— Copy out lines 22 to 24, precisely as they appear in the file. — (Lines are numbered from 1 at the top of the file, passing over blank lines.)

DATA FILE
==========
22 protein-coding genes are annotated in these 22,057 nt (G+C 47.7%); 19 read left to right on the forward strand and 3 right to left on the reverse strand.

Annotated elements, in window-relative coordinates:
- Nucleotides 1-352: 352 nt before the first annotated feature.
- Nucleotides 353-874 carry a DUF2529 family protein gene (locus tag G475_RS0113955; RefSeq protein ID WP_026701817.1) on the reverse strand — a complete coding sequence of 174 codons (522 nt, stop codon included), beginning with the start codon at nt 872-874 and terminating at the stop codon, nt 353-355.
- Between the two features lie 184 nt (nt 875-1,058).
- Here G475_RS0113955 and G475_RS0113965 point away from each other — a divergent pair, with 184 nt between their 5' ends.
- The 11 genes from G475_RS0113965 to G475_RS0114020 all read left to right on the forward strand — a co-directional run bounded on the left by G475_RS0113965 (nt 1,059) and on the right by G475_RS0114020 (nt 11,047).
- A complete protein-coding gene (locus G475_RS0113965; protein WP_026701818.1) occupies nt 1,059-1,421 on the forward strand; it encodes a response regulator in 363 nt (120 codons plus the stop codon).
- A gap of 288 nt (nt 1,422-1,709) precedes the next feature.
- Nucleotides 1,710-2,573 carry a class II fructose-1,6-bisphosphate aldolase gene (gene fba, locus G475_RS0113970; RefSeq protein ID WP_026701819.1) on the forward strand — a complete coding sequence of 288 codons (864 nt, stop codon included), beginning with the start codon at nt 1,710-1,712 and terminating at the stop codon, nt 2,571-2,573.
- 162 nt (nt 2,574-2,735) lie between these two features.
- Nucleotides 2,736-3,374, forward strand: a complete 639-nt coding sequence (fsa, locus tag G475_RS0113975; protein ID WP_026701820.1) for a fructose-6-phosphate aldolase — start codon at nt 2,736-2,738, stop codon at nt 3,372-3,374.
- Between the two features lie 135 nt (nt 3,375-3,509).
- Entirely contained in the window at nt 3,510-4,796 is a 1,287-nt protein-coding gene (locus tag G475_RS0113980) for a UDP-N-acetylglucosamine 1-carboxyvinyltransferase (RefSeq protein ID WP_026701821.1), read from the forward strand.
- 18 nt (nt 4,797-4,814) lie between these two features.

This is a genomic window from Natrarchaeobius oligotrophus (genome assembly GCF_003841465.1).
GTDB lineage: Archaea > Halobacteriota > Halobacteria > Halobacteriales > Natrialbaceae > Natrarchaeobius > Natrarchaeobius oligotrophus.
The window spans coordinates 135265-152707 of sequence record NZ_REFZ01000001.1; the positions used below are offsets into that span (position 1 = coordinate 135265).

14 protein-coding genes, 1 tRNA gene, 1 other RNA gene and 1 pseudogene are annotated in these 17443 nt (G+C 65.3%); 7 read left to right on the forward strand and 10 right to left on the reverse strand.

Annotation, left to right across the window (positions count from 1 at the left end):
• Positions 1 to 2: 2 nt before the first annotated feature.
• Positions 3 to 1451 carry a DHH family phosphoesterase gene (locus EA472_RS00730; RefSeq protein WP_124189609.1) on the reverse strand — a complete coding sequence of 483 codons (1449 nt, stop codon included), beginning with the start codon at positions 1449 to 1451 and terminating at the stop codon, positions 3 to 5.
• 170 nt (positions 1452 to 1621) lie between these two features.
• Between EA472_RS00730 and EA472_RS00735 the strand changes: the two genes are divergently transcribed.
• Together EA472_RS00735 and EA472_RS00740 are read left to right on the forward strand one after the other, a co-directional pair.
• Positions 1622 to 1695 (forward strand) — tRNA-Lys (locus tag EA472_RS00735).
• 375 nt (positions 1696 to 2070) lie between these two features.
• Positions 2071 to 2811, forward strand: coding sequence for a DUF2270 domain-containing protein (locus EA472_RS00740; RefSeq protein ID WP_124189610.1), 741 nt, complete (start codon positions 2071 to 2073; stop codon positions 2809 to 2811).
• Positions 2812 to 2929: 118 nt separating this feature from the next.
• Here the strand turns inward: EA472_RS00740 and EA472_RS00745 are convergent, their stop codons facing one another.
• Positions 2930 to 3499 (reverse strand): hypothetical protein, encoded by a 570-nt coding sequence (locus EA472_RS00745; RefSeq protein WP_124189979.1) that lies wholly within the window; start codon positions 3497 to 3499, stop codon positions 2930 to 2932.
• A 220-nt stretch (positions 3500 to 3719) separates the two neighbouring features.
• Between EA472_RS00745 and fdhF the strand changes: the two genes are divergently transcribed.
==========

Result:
• Positions 3 to 1451 carry a DHH family phosphoesterase gene (locus EA472_RS00730; RefSeq protein WP_124189609.1) on the reverse strand — a complete coding sequence of 483 codons (1449 nt, stop codon included), beginning with the start codon at positions 1449 to 1451 and terminating at the stop codon, positions 3 to 5.
• 170 nt (positions 1452 to 1621) lie between these two features.
• Between EA472_RS00730 and EA472_RS00735 the strand changes: the two genes are divergently transcribed.